Marc Marshall was in the dock at Inner London Crown Court (pictured) when he poured the substance over himself
The following month the fraudster, who has also used the names Mark Cas and Mark Castley, flew to Monaco to watch the Formula One Grand Prix. He was arrested at Gatwick Airport on his return.
He was criticised in the dock by a judge because he was wearing a Ralph Lauren shirt, with the judge asking ‘What’s wrong with M&S?’
He admitted seven counts of fraud against businesses and individuals, totalling another £119,000, as well as breaching a ban on him acting as a company director.
The court was told he also cheated several companies and defrauded two men who applied to him for work under the umbrella of a company known as Uber Intelligence
One of the firms, a market leader in counter-explosive and IED products and training, was conned out of more than £27,000, it was reported.
Marshall was treated at the scene by a paramedic – who is said to have described his injuries as ‘life-threatening’ – and was taken by ambulance to St Thomas’ Hospital (pictured)
In another fraud the defendant got a luxury package to watch the Monaco Grand Prix, including hospitality on the Mercedes F1 yacht.
Photographs later emerged of him posing with former British Formula 1 racing driver David Coulthard during the racing.
In March 2011 he was sentenced to three years’ imprisonment for conning money out of elite UK athletes with the promise of lucrative sponsorship contracts in the build up to the London Olympics in 2012.
During his appearance at Inner London Crown court this week, he was being sentenced for targeting photography companies across London.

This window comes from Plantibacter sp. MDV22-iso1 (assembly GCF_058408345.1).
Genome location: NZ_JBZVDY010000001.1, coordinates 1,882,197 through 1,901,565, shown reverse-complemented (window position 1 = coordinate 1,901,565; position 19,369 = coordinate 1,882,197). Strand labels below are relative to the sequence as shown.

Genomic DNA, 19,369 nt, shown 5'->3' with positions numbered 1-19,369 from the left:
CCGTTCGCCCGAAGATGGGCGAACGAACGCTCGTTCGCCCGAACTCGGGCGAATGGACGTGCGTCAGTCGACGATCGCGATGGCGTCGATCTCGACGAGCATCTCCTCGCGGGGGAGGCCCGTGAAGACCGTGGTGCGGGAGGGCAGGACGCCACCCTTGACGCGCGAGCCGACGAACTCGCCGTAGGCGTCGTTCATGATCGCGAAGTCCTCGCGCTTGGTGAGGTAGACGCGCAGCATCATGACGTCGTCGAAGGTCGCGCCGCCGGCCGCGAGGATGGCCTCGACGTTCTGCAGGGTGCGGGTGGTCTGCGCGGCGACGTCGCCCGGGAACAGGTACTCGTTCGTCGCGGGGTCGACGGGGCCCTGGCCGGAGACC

He paid for equipment worth £77,000 with bogus cheques which he then tried to sell at Cash Converters.
He had pleaded guilty to three counts of false representation and one of concealing criminal property.
A witness told the BBC that when he was sentenced he poured the liquid over his face which ‘looked like he had glue on his skin.’ It is believed that he had also drunk some of the liquid.
A court administrator said: ‘We had the fire brigade here to douse him off, and a few ambulances.
‘Several firemen came inside and there were police as well.’
Marshall was treated at the scene by paramedics – who is said to have described his injuries as ‘life-threatening’ – and was taken by ambulance to St Thomas’ Hospital.
The case had already been delayed because Marshall suffered serious medical problems after stabbing himself in the neck when he was arrested by police in 2016.
A spokesman from the Metropolitan Police said: ‘Police were called to Court 10, Inner London Crown Court, at 12.01pm on Monday, 29 April, following reports of a serious assault.
‘Officers, London Ambulance Service and London Air Ambulance attended and a male aged in his fifties was found to have doused himself with a noxious substance.
‘He has been taken to hospital for treatment of his injuries. His condition is critical.
‘A female dock officer was also injured by some of the substance. Her injuries are not believed to be serious and she did not require hospital treatment.’
A HM Courts and Tribunals Service spokesman said: ‘The safety and security of all court users is our priority and we’re deeply concerned about the incident.
‘Police are urgently investigating what happened and it would be inappropriate to comment further at this stage.’